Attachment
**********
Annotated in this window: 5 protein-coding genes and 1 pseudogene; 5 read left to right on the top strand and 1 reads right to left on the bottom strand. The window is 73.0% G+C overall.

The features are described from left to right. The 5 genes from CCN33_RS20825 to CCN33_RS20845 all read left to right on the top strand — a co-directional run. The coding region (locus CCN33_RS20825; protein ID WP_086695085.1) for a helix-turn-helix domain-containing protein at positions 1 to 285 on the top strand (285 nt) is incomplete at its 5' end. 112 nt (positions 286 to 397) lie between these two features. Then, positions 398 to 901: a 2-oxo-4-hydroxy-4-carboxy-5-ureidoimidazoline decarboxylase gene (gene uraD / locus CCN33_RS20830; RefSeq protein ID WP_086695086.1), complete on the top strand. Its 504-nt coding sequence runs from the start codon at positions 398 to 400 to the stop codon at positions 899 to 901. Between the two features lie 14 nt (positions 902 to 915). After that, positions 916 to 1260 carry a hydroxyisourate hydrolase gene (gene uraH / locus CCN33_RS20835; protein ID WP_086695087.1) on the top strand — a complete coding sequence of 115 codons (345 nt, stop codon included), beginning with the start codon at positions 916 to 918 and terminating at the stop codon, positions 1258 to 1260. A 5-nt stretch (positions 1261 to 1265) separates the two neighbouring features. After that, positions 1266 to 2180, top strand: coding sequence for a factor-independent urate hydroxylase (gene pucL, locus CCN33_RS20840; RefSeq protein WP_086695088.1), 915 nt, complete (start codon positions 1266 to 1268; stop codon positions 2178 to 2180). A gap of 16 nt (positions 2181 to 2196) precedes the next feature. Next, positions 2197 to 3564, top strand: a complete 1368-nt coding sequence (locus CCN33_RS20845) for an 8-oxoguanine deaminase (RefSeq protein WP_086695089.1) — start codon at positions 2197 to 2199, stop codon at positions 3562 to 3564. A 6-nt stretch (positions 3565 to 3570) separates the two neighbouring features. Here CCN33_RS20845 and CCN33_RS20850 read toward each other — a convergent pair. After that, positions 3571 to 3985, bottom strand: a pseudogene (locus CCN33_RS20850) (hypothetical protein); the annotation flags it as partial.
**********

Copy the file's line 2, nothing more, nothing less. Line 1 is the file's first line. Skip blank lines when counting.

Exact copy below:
The features are described from left to right. The 5 genes from CCN33_RS20825 to CCN33_RS20845 all read left to right on the top strand — a co-directional run. The coding region (locus CCN33_RS20825; protein ID WP_086695085.1) for a helix-turn-helix domain-containing protein at positions 1 to 285 on the top strand (285 nt) is incomplete at its 5' end. 112 nt (positions 286 to 397) lie between these two features. Then, positions 398 to 901: a 2-oxo-4-hydroxy-4-carboxy-5-ureidoimidazoline decarboxylase gene (gene uraD / locus CCN33_RS20830; RefSeq protein ID WP_086695086.1), complete on the top strand. Its 504-nt coding sequence runs from the start codon at positions 398 to 400 to the stop codon at positions 899 to 901. Between the two features lie 14 nt (positions 902 to 915). After that, positions 916 to 1260 carry a hydroxyisourate hydrolase gene (gene uraH / locus CCN33_RS20835; protein ID WP_086695087.1) on the top strand — a complete coding sequence of 115 codons (345 nt, stop codon included), beginning with the start codon at positions 916 to 918 and terminating at the stop codon, positions 1258 to 1260. A 5-nt stretch (positions 1261 to 1265) separates the two neighbouring features. After that, positions 1266 to 2180, top strand: coding sequence for a factor-independent urate hydroxylase (gene pucL, locus CCN33_RS20840; RefSeq protein WP_086695088.1), 915 nt, complete (start codon positions 1266 to 1268; stop codon positions 2178 to 2180). A gap of 16 nt (positions 2181 to 2196) precedes the next feature. Next, positions 2197 to 3564, top strand: a complete 1368-nt coding sequence (locus CCN33_RS20845) for an 8-oxoguanine deaminase (RefSeq protein WP_086695089.1) — start codon at positions 2197 to 2199, stop codon at positions 3562 to 3564. A 6-nt stretch (positions 3565 to 3570) separates the two neighbouring features. Here CCN33_RS20845 and CCN33_RS20850 read toward each other — a convergent pair. After that, positions 3571 to 3985, bottom strand: a pseudogene (locus CCN33_RS20850) (hypothetical protein); the annotation flags it as partial.